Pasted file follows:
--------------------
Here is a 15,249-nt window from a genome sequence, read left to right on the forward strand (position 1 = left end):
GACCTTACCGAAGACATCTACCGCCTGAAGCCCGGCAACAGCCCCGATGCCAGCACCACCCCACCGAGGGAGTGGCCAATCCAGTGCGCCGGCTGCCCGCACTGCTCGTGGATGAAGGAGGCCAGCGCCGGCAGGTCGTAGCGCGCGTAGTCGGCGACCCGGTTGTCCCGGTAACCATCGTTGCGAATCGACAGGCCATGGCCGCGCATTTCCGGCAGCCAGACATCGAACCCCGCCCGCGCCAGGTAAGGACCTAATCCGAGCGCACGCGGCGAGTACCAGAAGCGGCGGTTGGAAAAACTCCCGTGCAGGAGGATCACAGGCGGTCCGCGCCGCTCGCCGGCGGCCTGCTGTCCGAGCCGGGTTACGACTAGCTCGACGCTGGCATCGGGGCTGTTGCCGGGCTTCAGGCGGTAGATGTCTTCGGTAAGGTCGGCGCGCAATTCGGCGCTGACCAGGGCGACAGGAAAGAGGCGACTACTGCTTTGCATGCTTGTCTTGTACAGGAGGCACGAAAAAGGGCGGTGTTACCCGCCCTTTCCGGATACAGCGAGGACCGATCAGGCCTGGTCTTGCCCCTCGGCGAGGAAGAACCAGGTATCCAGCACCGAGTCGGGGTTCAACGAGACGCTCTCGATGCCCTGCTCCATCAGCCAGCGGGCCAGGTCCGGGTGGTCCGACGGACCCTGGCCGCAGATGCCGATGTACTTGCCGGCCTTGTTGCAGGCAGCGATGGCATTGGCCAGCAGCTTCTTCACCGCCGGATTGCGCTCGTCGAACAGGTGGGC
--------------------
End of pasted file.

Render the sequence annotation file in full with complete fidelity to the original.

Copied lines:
Here is a 15,249-nt window from a genome sequence, read left to right on the forward strand (position 1 = left end):
GACCTTACCGAAGACATCTACCGCCTGAAGCCCGGCAACAGCCCCGATGCCAGCACCACCCCACCGAGGGAGTGGCCAATCCAGTGCGCCGGCTGCCCGCACTGCTCGTGGATGAAGGAGGCCAGCGCCGGCAGGTCGTAGCGCGCGTAGTCGGCGACCCGGTTGTCCCGGTAACCATCGTTGCGAATCGACAGGCCATGGCCGCGCATTTCCGGCAGCCAGACATCGAACCCCGCCCGCGCCAGGTAAGGACCTAATCCGAGCGCACGCGGCGAGTACCAGAAGCGGCGGTTGGAAAAACTCCCGTGCAGGAGGATCACAGGCGGTCCGCGCCGCTCGCCGGCGGCCTGCTGTCCGAGCCGGGTTACGACTAGCTCGACGCTGGCATCGGGGCTGTTGCCGGGCTTCAGGCGGTAGATGTCTTCGGTAAGGTCGGCGCGCAATTCGGCGCTGACCAGGGCGACAGGAAAGAGGCGACTACTGCTTTGCATGCTTGTCTTGTACAGGAGGCACGAAAAAGGGCGGTGTTACCCGCCCTTTCCGGATACAGCGAGGACCGATCAGGCCTGGTCTTGCCCCTCGGCGAGGAAGAACCAGGTATCCAGCACCGAGTCGGGGTTCAACGAGACGCTCTCGATGCCCTGCTCCATCAGCCAGCGGGCCAGGTCCGGGTGGTCCGACGGACCCTGGCCGCAGATGCCGATGTACTTGCCGGCCTTGTTGCAGGCAGCGATGGCATTGGCCAGCAGCTTCTTCACCGCCGGATTGCGCTCGTCGAACAGGTGGGC